Welcome to the 7th edition of the Electronic Journal for Inclusive Education. This particular edition is devoted to the papers presented at the Oxford Roundtable: Addressing the Special Education Needs of Children, convened in March 2003 at Oxford University in Oxford, England. The Oxford Roundtable is a think tank gathering of administrators, college professors, and teachers who come together by invitation to present research and conduct conversations about issues and trends in the field of Special Education. This international assembly provokes thought, shares ideas, and engages in, sometimes spirited, discourse concerning the needs of children with special needs. The following papers, presented last March, are examples of the outstanding research, and thought that is the highlight of this conference.
Dr. Paul Koulouris of Champlain College provides insight into frustration and concerns of practitioners about the necessity of establishing good communication between all those involved in the treatment of students with Attention Deficit Disorder/Attention Deficit Hyperactive Disorder (ADD/ADHD).
Dr. Teresa Oettinger Montani of Fairleigh Dickinson University discusses her research concerning the needs of students with mathematical disabilities and the importance of direct instruction and specific pedagogies for these students. This piece describes a pilot study that indicates such specific strategies do work for students with disabilities in mathematics.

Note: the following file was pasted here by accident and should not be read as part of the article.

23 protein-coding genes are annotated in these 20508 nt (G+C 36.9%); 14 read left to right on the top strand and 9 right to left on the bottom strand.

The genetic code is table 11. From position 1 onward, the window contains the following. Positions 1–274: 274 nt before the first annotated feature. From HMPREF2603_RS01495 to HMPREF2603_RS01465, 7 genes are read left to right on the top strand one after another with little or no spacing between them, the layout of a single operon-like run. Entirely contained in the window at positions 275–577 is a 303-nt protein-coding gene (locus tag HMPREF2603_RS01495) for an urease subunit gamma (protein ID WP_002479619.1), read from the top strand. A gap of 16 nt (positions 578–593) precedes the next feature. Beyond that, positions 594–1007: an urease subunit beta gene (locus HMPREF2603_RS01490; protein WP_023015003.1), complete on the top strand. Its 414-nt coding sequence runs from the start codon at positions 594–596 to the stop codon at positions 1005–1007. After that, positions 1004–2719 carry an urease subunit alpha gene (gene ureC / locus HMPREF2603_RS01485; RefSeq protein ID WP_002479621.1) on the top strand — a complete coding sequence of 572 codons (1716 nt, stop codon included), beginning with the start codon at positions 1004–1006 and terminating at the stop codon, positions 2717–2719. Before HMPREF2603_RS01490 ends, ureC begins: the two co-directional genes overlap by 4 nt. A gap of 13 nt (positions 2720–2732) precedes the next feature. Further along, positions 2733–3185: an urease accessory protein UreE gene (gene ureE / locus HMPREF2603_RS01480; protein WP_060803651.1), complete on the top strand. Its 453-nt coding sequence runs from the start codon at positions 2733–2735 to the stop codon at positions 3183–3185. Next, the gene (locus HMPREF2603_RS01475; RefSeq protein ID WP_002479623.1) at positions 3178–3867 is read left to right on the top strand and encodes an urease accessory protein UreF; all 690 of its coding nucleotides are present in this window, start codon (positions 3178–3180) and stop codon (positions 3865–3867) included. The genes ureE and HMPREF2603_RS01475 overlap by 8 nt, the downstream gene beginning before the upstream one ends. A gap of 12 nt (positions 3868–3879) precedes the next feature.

Dr. A. Sandy Parsons of California State University San Marcos presents a paper focusing on the need for strong planning, scoring, and interpretation as a necessity for appropriate diagnosis and placement for students with exceptional learning needs.
Dr. Judy Olsen of Bemidji State University presents her case study concerning the impact of the maternal child relationship when a child has Tourette's Syndrome.
Dr. Andrea L. Rotzein of Grand Valley State University discusses her research concerning maltreatment of students with special needs in the home. She describes the signs and symptoms of such maltreatment and provides insight into this unfortunate reality for many students with special needs.
Dr. Keith B. Wilson of Penn State University discusses his study of the relationship between access to vocational rehabilitation and ethnicity. His research indicates that European Americans are more likely to receive and be accepted for such services.
Each research article provides insight and awareness into the needs of students with disabilities and once again furthers our knowledge concerning these students. I hope you enjoy and find enlightening this 7th edition of the Electronic Journal for Inclusive Education.
Renick, P. R.
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